Home Sci-Tech South Africa: Afrikan Futures Catalyst Team Wins Global Award

South Africa: Afrikan Futures Catalyst Team Wins Global Award

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The Afrikan Futures Catalyst team has been selected as one of the five winners of the United Nations (UN) global design competition for their project: “Driving change for peace in institutions of higher education in Afrika”.

To mark the UN’s 75th anniversary, the UN Department of Political and Peacebuilding Affairs (DPPA) and Design Futures Initiative called on designers and futurists to create ideas on how to better sustain peace. Projects had to consider what new and innovative tools could make UN diplomacy and peace processes more effective and sustainable.

The projects had to address how emerging technologies and methods might help to prevent armed conflict around the world. In the end, several entries were received from around the world, but only five projects were selected to receive this global honour.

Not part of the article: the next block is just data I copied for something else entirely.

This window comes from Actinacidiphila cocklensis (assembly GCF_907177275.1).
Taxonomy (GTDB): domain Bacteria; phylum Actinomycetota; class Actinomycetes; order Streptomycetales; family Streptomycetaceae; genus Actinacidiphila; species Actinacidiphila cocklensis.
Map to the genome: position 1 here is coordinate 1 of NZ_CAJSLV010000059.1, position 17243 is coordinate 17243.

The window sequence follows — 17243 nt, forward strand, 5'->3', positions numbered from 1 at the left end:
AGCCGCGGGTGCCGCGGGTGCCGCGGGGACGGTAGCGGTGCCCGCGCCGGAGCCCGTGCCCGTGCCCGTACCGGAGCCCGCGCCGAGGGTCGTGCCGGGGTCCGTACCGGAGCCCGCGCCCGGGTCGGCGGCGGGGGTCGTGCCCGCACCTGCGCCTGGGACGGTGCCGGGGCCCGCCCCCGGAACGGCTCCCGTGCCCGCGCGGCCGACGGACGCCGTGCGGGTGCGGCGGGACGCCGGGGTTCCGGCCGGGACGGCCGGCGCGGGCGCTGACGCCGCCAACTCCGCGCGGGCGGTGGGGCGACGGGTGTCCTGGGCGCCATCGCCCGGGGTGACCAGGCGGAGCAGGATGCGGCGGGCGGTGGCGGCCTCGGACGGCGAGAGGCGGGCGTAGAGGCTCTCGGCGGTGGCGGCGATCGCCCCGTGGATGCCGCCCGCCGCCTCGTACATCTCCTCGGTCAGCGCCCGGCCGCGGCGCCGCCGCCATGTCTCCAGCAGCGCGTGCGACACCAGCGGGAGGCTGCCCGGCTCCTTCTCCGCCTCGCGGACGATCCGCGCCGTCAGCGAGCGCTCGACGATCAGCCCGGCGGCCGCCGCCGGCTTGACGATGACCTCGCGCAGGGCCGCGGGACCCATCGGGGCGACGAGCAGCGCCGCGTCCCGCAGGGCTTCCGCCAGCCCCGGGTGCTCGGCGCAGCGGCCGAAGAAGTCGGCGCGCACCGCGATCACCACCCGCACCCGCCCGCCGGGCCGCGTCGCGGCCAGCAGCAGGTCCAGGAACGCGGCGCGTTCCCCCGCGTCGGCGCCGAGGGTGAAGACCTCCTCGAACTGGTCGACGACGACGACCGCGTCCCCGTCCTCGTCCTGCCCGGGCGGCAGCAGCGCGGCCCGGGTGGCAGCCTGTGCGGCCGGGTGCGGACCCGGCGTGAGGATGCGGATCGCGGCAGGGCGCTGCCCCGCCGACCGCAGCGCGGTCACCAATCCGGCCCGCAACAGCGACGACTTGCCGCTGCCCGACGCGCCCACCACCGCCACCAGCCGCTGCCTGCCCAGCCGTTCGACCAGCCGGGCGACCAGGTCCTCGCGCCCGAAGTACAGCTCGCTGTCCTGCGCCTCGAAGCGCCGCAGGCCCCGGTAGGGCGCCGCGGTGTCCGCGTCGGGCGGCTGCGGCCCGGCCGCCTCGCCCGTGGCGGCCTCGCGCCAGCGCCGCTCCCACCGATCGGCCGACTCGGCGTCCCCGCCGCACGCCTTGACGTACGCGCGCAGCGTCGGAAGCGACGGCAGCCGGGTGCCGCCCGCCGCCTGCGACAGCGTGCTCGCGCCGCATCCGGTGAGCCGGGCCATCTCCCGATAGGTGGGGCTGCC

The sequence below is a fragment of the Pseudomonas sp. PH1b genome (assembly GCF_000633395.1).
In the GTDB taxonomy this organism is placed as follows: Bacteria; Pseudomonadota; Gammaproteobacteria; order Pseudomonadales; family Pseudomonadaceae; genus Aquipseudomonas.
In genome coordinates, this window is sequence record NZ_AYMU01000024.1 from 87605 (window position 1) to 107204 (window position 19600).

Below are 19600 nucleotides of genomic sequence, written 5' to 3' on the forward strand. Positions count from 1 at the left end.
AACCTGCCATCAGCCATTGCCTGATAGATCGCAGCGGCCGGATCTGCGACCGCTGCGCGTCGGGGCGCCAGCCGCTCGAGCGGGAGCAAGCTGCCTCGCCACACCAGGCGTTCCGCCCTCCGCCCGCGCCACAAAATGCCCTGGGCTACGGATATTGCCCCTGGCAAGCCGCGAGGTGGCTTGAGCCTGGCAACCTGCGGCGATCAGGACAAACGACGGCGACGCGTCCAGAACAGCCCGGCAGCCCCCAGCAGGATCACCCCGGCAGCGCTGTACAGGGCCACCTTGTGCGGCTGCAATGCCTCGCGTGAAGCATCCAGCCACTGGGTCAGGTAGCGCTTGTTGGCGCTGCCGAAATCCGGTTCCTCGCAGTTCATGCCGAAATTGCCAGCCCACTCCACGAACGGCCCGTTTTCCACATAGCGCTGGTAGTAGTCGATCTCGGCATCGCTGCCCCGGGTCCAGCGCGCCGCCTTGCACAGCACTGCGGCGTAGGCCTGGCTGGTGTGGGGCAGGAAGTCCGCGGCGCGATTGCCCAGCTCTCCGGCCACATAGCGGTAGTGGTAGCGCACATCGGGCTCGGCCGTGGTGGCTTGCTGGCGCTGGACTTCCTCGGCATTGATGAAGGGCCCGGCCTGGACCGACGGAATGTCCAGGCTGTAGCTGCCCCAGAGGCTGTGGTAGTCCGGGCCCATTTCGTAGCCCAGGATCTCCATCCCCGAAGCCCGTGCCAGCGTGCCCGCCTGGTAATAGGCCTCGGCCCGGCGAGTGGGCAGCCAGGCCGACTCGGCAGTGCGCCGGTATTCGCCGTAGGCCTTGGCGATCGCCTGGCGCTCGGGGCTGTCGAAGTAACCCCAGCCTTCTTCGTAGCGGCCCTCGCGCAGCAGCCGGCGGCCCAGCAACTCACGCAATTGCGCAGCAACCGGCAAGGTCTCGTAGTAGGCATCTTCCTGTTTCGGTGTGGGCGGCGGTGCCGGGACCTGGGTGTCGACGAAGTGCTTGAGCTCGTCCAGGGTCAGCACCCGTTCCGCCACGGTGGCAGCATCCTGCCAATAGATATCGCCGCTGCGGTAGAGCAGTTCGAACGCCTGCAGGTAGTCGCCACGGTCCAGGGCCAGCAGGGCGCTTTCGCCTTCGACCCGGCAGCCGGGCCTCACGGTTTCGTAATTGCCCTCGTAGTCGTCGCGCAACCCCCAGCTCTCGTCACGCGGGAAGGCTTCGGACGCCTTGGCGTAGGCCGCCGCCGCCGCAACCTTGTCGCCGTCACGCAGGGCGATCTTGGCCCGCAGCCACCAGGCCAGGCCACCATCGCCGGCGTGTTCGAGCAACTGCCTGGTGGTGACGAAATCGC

Inspired by their work with the University of Cape Town (UCT) Futures Think Tank, the Afrikan Futures Catalyst Toolkit was the only submission from Africa awarded this honour by the UN DPPA.

Becoming a disruptor

Abbas Jamie and Zoë Palmer are the drivers behind the Afrikan Futures Catalyst Toolkit. Jamie, a UCT alumnus, comes from the engineering industry, and Palmer, a Rhodes University alumnus, has a background in environmental sciences.

They were initially appointed to facilitate the work of the UCT Futures Think Tank, which was established by Vice-Chancellor Professor Mamokgethi Phakeng in 2018, but their role soon evolved into working with the university’s Vision 2030 task team. They worked closely with UCT’s leadership, bringing in new methodologies like futures studies, complexity and design thinking to help shape the university’s vision.

“One of the first things we did was to change the question from ‘How does UCT respond to disruption that’s happening?’ to ‘How does UCT become a disruptor?’ “

Jamie said: “One of the first things we did was to change the question from ‘How does UCT respond to disruption that’s happening?’ to ‘How does UCT become a disruptor?’ “

Initially, most of the energy came via the monthly sessions of the UCT Futures Think Tank. Coming from outside UCT had its benefits for Jamie and Palmer. They did not come with any preconceived ideas about how things work and instead came to listen.

“Through our intervention UCT has come up with its massive transformative purpose (MTP), which is ‘Unleash human potential to create a fair and just society,’ said Jamie.